A few years ago I was doing some dry ice (carbon dioxide attractant) experimentation with Susan Mcknight’s Climb up interceptors in a rental suite and found that the device really did work. Unfortunately the tenant complained that during periodic inspections the Interceptor was found to trap bugs but also lose bugs. There would be perhaps 3 bugs trapped one day and only 2 were left the next suggesting escape. In my own observations I had never noted this behaviour but I decided to do some video experimentation to confirm or refute the tenant’s observations. I put a new Interceptor under my own bed for a week to simulate ordinary use and then filled the pitfall portion with about 100 bed bugs I had harvested off a mattress and starved for a week. I then video taped the bugs for a week.
After a week of recording I noted that not a single bug had escaped so I confidently concluded that the tenant had been in error. The bugs simply walked around the inside the interceptor attempting to escape but could not escape. (please note I am now less sanguine about that confident determination after noting bed bugs periodically climbing my teflon pans and glass bowls). I did note, however, that the bugs followed the same Circadian rhythm patterns that K. Melanby documented in 1939 (quoted in Robert Usinger’s Monograph of Cimicidae, 1966). The bugs would follow a distinct “awake/sleep” pattern and be most active at dawn. A few weeks later I decided to repeat my experiment with a different batch of bed bugs and noted the same results except this time the awake/sleep pattern shifted about 4 hours with the most active time well into daylight hours!
The first batch of bugs came from a home with typical sleeping patterns – the bed bug hosts went to bed at night and were active during the day – much like human activity in England was like in 1939. The second batch of bugs came from a home where the host typically worked the evening shift (quitting time at 11PM) at a local store. Interesting!!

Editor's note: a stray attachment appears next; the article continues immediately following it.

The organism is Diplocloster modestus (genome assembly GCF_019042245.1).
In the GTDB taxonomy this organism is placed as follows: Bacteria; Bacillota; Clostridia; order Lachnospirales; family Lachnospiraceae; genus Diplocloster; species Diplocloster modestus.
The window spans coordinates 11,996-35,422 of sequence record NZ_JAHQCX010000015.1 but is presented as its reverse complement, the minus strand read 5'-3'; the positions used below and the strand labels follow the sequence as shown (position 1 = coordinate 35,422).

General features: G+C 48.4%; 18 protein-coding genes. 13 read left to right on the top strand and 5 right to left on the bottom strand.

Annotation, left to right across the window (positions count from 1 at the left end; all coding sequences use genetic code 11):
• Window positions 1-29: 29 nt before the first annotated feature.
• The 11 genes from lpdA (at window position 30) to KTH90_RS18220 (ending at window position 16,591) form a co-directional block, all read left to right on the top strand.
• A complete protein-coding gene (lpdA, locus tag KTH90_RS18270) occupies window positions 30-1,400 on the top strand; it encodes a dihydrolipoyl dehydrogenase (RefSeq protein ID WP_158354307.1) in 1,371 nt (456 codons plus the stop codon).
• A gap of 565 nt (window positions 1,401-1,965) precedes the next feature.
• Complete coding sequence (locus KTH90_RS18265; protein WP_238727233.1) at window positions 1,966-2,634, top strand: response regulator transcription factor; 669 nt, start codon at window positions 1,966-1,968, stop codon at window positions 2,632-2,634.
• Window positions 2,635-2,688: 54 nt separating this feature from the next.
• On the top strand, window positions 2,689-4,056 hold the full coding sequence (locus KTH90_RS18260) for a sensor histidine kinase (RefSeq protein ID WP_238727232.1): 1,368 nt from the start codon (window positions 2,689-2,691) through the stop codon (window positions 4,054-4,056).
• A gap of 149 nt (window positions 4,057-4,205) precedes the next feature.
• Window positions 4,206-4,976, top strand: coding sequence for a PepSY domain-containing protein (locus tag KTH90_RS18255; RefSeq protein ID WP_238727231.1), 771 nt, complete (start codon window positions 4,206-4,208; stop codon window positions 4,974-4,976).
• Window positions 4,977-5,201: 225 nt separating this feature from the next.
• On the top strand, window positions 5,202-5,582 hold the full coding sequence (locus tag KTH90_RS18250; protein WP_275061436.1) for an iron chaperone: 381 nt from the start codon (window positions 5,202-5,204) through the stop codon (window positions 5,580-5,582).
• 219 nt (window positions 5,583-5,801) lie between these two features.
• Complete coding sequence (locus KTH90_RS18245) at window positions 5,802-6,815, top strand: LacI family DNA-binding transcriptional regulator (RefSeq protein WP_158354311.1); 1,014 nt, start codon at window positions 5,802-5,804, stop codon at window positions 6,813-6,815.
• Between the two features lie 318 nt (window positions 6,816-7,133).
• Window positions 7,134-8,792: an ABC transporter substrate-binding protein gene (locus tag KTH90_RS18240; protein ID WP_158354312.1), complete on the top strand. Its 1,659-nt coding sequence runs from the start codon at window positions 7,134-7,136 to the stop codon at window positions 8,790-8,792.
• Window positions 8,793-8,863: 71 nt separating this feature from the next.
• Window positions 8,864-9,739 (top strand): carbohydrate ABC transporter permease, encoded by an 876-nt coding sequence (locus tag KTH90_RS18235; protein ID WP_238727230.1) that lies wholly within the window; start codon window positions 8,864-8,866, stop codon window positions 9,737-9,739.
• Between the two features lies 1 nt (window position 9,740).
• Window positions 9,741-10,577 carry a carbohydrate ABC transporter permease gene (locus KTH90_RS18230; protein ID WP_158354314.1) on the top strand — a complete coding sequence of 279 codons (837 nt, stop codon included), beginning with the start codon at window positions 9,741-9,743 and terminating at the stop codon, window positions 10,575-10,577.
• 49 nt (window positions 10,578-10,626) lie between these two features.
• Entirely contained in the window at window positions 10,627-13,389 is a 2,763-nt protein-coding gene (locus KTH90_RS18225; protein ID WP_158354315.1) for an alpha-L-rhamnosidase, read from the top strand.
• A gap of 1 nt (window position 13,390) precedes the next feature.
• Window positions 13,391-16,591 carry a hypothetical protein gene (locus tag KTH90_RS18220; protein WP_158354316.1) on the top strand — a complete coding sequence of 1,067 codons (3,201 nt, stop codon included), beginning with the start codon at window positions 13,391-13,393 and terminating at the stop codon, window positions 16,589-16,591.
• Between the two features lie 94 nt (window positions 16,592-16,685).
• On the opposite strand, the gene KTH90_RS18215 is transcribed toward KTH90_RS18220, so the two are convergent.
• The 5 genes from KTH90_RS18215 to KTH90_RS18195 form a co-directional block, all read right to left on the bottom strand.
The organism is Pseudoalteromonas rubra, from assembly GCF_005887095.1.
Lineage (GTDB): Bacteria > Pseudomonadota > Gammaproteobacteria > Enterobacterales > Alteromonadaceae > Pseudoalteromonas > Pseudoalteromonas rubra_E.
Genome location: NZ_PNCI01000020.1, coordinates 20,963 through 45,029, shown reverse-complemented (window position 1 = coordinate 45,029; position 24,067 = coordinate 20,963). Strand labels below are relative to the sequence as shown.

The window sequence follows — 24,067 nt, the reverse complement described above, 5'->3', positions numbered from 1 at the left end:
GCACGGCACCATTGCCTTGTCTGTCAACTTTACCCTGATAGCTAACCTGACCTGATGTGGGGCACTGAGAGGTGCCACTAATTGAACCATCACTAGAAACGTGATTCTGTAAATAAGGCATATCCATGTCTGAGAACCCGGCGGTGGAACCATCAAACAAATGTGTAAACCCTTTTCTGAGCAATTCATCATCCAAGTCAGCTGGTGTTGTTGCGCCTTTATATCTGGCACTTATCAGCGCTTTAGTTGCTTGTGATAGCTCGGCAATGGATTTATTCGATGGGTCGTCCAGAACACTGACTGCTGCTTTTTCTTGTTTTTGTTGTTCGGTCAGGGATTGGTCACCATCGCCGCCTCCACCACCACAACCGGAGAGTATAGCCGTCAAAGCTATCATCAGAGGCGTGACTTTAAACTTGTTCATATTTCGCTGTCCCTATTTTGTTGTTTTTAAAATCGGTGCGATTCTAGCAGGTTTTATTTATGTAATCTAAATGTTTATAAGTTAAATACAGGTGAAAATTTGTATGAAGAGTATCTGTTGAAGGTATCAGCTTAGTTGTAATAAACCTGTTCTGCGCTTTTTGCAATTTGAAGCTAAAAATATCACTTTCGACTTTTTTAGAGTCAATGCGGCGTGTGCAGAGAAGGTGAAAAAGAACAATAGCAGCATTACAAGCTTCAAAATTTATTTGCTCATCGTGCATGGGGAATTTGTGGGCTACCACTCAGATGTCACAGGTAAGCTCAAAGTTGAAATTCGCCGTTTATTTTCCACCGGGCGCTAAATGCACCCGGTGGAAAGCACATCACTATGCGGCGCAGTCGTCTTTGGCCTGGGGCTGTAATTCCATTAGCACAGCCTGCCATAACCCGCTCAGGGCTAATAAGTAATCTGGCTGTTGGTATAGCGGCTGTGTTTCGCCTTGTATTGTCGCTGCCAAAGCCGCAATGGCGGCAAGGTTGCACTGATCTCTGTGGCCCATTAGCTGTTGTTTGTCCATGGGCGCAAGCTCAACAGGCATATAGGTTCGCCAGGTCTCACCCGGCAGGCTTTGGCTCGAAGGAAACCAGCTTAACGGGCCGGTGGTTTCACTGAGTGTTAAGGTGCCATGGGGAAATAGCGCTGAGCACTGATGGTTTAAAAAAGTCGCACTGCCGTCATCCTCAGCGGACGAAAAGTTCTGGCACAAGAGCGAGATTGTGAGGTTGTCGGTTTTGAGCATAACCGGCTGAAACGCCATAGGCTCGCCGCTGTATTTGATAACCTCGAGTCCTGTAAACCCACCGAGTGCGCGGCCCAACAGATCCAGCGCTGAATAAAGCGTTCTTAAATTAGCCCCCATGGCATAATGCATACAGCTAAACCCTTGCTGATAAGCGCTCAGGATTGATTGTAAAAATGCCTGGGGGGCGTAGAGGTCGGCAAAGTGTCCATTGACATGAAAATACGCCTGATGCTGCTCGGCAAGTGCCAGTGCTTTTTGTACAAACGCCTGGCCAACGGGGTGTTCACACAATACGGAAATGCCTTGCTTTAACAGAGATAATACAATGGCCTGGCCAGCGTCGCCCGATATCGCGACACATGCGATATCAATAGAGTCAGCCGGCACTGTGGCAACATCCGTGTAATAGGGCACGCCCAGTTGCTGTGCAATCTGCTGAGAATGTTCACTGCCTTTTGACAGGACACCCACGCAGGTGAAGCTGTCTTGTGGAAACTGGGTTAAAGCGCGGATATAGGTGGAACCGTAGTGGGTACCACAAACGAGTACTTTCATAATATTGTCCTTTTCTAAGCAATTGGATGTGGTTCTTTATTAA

I have noted the same pattern during my apartment block inspections for bed bugs. Whenever I find even the most severe infestations the bugs are typically in their “sleep” mode on the bed. On one occasion, however, I woke a person at 2 PM from their sleep and asked to inspect their bed. The bed was literally shimmering with bed bug activity. The bedroom had south facing windows, the blinds were open, and the room was bright.
My theory, as it now stands, is that the bed bug does not rely on day/night cues for activity but rather will adapt its circadian rhythm to the host’s circadian rhythm – whatever that might be.
To test this theory further I have put out a request, through our local exterminator community, for large sample of bed bugs harvested from the bed of a true night shift worker. My hypothesis is that the awake/sleep pattern of these bugs will be exactly opposite of a day shift worker. Further questions would include: how do the bugs to adapt to shift workers constantly varying their schedules? Can we use the circadian rhythm to test which cues the bed bug uses to alter its own awake/sleep patterns? For example, one might repeat my initial experiments in a sealed room and mimic the vibration or sound a person might make and attempt to change the circadian rhythm. Perhaps we can discover cues other than heat and carbon dioxide the bed bugs use to find their hosts.